About Butterfly on the Storm: Heartland Trilogy Book 1
A young boy is found in woods outside Amsterdam. Broken and bloody, he appears to be the victim of a brutal hit-and-run. When the police at the hospital ask what happened, the one word the boy repeats they don't understand.
But journalist Farah Hafez does. She left Afghanistan as a child and she recognizes her native tongue. As the boy is taken into surgery she finds herself visiting the scene of the crime, seeking to discover how a little Afghan boy came to be so far from home.
Instead, she comes across a burnt-out car with two bodies inside - a sinister clue to something far darker than a simple road accident.
It is just the start of a journey that will lead her from one twisted strand to another in an intricate web of crime and corruption that stretches across Europe and deep into a past that Farah had sought to escape - a past that nearly killed her.
Butterfly on the Storm is the first in a tense, atmospheric and gripping new trilogy which has drawn parallels with Stieg Larsson's Millennium series.
My review of Butterfly on the Storm: Heartland Trilogy Book 1
Well, this is a Dutch noir novel on a massively grand scale, and I hugely enjoyed it. This is the first book in a trilogy that introduces us to many interesting characters, whom I know I will enjoy getting to know more about in the following two books.
Butterfly on the Storm opens with a powerful prologue that literally draws you in. I could not put this book down. We learn that a young boy has been found in the woods of the Amsterdamse Bos, presumably a hit and run. With the boy left for dead, it is up to the police to find out what happened to him, and from this point on there are a series of events that link several characters together for the reminder of the book, as we visit Africa and Russia as the story progresses and the tension mounts. What begins as a young boy found for dead, dressed in girls' clothes and make-up, turns into something even more sinister and which spans the globe.
Now, the beginning for me was a little implausible, in the description of the police procedures that took pace. Firstly, we have the police arriving on the scene, once the young boy has been taken to hospital. They cordon off the area, but that seems to be all that they do. They do not do a thorough search, even though the boy was found in the middle of nowhere in the middle of the night. Then they let a journalist, Farrah Hafez, enter the crime scene and answer her questions. They fail to pick up a piece of vital evidence, that Farrah later on finds very easily, and they also fail to locate a nearby manner house. Additionally, a car is found on fire a short distance away in the woods, but they fail to piece the two incidents together, even with two bodies found inside the wreckage. These points niggled me, and although they didn't take away from my enjoyment of the book, these aspects did push the boundaries of reality.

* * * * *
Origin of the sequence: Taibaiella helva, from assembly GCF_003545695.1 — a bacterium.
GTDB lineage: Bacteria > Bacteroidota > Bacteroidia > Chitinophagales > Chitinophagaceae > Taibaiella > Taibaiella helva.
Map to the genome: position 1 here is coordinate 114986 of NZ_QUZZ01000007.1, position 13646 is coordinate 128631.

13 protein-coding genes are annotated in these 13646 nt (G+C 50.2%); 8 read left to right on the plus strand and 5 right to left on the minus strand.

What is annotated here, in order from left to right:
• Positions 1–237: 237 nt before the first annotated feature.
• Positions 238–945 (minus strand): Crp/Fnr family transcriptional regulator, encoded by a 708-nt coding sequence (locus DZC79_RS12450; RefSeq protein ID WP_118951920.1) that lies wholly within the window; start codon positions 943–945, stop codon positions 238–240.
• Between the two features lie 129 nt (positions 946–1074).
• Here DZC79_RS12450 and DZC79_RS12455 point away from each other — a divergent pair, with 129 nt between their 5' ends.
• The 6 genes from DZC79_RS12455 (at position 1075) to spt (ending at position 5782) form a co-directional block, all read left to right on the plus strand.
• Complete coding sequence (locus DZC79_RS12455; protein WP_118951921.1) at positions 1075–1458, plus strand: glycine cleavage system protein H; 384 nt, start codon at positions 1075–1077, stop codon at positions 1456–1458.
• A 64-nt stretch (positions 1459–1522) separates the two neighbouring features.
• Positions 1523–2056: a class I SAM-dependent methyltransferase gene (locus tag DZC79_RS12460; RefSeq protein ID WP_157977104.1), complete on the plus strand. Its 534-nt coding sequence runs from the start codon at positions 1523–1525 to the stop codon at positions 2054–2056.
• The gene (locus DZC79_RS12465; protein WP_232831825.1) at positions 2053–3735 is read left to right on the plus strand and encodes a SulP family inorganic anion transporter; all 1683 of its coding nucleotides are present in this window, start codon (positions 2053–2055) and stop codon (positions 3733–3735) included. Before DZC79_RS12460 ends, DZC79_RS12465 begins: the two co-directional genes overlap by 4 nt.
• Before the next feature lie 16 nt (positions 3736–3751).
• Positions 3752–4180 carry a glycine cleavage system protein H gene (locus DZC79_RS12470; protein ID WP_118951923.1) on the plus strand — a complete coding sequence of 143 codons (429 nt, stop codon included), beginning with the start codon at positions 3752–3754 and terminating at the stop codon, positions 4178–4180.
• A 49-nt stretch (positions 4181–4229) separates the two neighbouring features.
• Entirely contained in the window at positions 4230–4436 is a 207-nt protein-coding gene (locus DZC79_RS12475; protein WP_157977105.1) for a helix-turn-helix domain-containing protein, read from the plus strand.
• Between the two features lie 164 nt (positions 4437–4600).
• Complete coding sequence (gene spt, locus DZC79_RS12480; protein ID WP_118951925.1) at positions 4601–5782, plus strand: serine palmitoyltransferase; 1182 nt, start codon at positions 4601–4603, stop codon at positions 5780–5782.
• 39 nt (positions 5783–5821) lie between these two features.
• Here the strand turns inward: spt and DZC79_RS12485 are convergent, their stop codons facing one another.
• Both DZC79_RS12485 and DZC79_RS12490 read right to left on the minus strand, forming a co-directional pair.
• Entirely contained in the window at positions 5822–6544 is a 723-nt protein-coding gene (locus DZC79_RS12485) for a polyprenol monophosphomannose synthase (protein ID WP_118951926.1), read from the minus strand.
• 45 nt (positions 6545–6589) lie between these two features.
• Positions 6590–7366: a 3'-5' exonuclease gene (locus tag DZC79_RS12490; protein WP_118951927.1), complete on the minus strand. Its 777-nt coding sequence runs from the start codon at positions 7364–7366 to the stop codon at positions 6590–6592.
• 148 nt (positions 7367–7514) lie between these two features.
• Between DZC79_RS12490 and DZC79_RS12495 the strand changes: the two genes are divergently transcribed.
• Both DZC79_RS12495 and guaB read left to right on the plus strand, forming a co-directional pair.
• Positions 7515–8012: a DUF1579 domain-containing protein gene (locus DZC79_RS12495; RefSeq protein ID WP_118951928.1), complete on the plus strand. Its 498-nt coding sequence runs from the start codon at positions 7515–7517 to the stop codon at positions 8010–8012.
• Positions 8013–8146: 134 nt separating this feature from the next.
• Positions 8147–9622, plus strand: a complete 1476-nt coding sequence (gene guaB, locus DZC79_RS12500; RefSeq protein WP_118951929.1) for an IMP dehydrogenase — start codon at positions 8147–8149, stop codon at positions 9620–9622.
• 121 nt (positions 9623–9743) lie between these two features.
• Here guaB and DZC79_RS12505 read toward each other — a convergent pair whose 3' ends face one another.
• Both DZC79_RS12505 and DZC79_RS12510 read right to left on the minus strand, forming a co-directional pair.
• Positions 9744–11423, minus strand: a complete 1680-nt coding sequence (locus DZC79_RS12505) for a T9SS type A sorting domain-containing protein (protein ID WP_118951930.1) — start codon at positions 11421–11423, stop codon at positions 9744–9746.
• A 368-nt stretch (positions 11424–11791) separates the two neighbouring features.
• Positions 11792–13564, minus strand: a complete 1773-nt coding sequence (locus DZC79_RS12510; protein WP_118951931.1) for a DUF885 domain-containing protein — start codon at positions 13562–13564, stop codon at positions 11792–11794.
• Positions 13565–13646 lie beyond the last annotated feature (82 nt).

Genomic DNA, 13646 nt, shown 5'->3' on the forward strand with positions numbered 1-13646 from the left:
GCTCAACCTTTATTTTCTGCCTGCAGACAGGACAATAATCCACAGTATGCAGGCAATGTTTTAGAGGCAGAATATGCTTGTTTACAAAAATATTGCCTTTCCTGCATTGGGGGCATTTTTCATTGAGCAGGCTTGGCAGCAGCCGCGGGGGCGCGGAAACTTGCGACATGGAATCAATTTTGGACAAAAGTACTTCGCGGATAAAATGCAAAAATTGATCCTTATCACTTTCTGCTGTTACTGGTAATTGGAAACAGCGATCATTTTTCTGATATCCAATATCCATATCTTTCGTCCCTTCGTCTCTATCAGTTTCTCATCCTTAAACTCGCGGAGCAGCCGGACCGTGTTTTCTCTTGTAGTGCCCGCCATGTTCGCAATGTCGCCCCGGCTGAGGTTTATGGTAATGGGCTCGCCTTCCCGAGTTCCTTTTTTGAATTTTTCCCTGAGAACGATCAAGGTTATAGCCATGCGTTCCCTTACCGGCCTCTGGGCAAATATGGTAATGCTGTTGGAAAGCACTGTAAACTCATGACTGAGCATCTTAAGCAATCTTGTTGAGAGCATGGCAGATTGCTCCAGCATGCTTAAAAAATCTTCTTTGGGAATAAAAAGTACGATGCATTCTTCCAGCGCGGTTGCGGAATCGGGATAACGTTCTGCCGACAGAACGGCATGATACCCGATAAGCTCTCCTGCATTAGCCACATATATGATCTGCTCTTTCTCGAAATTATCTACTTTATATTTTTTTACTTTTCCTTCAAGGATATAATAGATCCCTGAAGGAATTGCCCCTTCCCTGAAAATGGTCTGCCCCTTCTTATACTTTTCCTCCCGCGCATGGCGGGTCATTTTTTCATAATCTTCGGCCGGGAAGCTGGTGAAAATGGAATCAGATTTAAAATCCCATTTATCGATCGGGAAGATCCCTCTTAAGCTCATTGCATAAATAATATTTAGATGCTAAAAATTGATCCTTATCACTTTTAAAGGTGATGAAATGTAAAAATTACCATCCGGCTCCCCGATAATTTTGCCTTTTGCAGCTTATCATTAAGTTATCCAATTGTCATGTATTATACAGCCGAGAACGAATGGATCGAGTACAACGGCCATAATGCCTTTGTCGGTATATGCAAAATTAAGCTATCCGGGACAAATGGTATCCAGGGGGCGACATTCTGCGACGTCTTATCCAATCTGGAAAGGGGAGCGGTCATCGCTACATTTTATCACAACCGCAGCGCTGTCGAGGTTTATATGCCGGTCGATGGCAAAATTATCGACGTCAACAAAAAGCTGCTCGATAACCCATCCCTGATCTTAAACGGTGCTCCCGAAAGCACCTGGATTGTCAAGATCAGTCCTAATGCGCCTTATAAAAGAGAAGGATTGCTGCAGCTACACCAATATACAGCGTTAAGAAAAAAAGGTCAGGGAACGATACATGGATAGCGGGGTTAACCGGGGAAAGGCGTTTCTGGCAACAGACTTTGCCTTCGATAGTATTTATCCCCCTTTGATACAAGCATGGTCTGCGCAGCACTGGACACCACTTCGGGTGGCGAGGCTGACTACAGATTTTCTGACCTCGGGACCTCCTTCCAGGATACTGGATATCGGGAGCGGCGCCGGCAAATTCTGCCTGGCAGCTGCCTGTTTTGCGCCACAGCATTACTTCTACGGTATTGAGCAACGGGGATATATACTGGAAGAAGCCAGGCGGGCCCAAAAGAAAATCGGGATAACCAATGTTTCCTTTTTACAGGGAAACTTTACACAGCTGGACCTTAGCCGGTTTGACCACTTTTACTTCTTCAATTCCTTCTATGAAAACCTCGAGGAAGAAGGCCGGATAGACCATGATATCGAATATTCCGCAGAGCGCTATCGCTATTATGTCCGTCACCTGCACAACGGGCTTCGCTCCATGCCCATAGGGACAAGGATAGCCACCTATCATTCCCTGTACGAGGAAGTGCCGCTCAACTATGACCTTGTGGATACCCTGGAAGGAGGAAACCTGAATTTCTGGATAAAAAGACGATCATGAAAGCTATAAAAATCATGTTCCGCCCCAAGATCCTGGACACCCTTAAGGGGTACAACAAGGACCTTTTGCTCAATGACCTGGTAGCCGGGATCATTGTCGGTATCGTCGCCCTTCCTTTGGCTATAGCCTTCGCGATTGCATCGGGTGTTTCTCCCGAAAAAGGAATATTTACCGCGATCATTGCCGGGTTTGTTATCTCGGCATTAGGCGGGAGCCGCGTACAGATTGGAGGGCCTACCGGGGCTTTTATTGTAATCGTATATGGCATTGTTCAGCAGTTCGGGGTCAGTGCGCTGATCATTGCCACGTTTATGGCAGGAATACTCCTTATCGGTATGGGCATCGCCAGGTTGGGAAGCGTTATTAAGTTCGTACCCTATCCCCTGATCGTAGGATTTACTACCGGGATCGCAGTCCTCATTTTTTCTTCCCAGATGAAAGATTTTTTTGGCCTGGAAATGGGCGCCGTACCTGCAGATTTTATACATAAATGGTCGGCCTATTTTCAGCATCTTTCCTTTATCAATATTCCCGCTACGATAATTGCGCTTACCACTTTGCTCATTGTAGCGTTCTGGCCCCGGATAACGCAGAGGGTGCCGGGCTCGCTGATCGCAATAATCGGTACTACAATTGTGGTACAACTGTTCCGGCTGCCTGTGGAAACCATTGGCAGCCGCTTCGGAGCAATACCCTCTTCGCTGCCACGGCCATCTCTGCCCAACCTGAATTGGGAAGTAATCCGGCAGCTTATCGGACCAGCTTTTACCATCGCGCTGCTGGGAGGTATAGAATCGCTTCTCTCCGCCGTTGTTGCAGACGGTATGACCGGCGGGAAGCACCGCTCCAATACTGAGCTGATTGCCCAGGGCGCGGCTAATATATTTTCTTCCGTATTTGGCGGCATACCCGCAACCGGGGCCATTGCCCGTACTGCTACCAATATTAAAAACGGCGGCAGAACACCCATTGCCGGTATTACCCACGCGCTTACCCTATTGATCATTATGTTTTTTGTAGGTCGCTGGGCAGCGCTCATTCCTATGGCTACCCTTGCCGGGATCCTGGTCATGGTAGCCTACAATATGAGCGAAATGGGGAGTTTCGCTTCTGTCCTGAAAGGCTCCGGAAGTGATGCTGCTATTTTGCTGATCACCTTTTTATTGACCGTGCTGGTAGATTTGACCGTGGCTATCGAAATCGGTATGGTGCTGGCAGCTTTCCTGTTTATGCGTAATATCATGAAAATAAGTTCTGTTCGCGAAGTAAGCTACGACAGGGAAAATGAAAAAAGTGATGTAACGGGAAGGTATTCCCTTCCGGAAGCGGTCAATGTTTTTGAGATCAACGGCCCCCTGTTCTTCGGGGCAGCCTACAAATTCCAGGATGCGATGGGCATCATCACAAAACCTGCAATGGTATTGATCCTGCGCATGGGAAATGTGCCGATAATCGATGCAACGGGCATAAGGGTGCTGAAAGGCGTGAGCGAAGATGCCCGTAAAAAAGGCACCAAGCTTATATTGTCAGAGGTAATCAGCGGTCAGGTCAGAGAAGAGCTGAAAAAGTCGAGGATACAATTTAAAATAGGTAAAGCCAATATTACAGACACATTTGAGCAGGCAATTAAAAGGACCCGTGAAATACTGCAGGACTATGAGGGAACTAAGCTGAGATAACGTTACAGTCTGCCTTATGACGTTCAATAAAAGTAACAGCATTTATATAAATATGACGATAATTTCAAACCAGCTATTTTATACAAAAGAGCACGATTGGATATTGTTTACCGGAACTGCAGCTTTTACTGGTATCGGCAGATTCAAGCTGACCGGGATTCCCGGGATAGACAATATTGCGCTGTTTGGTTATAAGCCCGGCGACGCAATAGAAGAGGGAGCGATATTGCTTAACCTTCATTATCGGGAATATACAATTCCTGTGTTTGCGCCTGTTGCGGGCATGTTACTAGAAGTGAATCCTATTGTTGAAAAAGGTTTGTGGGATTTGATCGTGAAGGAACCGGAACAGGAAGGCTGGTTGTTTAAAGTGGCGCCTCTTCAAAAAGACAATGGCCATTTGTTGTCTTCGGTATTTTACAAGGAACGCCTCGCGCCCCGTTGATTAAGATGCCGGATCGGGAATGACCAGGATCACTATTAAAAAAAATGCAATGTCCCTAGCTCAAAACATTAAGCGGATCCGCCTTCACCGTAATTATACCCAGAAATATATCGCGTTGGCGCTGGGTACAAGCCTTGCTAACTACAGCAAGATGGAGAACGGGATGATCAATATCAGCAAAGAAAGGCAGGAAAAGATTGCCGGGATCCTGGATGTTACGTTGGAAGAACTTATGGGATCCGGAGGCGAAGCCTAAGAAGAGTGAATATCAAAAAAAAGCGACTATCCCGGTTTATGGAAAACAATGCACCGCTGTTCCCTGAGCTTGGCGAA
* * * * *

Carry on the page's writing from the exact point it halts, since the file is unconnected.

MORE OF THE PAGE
This book is full of colourful and descriptive characters, all flawed in some way. Some I loved, others I detested, but all were interesting. We have the police duo of Joshua Calvino, a young Italian detective, and his senior partner, Marouan Diba. Calvino is like an open book, instantly likeable, whereas, Diba took some getting used to, and as we learn, he has his own secrets to hide. The two worked very well together on the page, they bounced off each other, and I liked this pairing of good cop and bad cop. For me though, it was the strong women that took centre stage in this hovel.
Farah Hafez is a strong yet confusing character. She has a heart of gold, and is incredibly sensitive, yet is a woman who has anger issues and whom beat her fighting opponent into a pulp. She took a long while for me to grasp, but I did eventually like her. Dr Danielle Bernson, the doctor who attends the young boy is instantly more likeable, but we learn that she is strong because she has to be, because of what has happened to her in the past. Both women have a past that they would like to forget, but they are determined to not let their past lives shape who they are today.
Butterfly on the Storm has been compared to Stieg Larsson’s Millennium series (which I loved), but to do so is unfair. Perhaps the comparison has been made because of the fact that Farah is a journalist? That she is helping the police to solve this brutal crime, in very much the same way as Mikael Blomkvist assists the police? But for me this was where the comparisons ended.
Butterfly on the Storm should be judged on its own merits. This is an ambitious book, one that deals with tough and difficult subjects, and I feel it's true magnitude and presence will only be fully realised once the trilogy is complete. I enjoyed reading this first book and eagerly await to read the second book in the Dutch noir series.
With thanks to Penguin and NetGalley for the Advanced Reader Copy.
Butterfly on the Storm: Heartland Trilogy Book, is published by Penguin on 30 Mar. 2017. It can be found on Amazon here.
About the author
Walter Lucius is the pseudonym of screenwriter, director and producer Walter Goverde. Walter used to be a stage director, and also produced dramas, documentaries and various television series.
He founded Odyssee Producties, an audio-visual company with which he carried out several projections for a number of Dutch government ministries.
Butterfly on the Storm is the first instalment of the Heartland Trilogy and his fiction debut.